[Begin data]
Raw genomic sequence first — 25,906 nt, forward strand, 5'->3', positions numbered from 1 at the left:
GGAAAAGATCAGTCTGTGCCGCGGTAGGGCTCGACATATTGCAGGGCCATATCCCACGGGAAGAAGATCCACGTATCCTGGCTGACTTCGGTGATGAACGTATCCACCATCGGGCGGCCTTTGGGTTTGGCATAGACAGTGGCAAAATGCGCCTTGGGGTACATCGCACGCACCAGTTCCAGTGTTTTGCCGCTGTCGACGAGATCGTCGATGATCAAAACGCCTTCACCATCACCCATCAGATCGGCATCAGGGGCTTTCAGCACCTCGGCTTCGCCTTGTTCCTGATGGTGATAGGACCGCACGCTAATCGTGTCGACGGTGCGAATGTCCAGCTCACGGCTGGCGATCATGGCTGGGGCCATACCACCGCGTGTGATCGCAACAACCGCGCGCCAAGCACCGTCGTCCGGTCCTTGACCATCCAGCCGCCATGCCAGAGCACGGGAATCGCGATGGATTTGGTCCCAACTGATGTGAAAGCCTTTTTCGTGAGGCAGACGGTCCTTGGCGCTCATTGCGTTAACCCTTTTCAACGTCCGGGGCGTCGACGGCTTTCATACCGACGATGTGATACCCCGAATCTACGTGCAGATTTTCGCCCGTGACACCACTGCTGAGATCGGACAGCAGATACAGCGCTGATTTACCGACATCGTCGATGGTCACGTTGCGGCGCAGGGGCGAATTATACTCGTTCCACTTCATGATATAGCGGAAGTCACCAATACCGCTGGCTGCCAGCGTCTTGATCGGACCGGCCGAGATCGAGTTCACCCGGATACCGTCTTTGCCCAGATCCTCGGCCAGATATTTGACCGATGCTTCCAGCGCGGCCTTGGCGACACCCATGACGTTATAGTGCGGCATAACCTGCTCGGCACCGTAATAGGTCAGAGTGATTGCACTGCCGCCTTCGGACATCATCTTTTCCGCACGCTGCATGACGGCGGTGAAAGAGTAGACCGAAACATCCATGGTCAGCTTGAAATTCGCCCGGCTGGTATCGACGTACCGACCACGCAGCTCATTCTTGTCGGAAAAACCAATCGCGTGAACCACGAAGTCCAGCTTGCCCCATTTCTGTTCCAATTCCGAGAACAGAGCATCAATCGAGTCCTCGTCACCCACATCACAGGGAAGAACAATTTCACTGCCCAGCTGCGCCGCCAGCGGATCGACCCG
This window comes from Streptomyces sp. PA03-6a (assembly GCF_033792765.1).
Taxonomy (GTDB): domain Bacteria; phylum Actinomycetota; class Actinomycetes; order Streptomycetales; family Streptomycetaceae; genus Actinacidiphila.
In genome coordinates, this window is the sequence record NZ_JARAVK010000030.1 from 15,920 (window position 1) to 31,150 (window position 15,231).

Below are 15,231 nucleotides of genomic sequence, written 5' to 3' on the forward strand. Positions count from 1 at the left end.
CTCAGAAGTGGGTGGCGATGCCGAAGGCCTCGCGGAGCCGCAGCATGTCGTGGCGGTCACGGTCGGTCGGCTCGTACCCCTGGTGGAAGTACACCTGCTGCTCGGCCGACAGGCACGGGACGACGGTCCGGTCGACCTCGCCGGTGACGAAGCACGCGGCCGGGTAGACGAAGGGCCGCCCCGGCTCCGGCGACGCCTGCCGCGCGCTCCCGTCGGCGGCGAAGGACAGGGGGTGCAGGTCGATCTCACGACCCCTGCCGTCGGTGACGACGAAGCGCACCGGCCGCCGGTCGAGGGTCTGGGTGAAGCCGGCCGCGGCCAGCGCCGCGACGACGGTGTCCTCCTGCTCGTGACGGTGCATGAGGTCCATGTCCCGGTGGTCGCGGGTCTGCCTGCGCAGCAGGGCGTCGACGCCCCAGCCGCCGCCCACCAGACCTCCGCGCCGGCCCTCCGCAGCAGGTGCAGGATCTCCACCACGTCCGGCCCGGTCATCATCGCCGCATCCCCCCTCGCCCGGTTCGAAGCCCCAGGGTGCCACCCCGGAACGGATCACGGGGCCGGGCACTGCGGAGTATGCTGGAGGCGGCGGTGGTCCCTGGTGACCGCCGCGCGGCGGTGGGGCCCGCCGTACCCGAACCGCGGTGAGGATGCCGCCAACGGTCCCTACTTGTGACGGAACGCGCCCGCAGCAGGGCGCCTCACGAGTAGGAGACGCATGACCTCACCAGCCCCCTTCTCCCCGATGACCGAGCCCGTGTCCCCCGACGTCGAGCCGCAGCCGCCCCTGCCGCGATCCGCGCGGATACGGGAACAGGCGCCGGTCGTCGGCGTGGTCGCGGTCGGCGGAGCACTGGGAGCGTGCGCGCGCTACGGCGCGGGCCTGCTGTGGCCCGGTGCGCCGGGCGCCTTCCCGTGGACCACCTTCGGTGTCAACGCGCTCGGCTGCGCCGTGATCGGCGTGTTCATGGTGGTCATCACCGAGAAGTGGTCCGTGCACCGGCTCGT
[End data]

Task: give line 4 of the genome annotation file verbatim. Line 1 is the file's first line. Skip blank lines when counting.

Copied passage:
Taxonomy (GTDB): domain Bacteria; phylum Actinomycetota; class Actinomycetes; order Streptomycetales; family Streptomycetaceae; genus Actinacidiphila.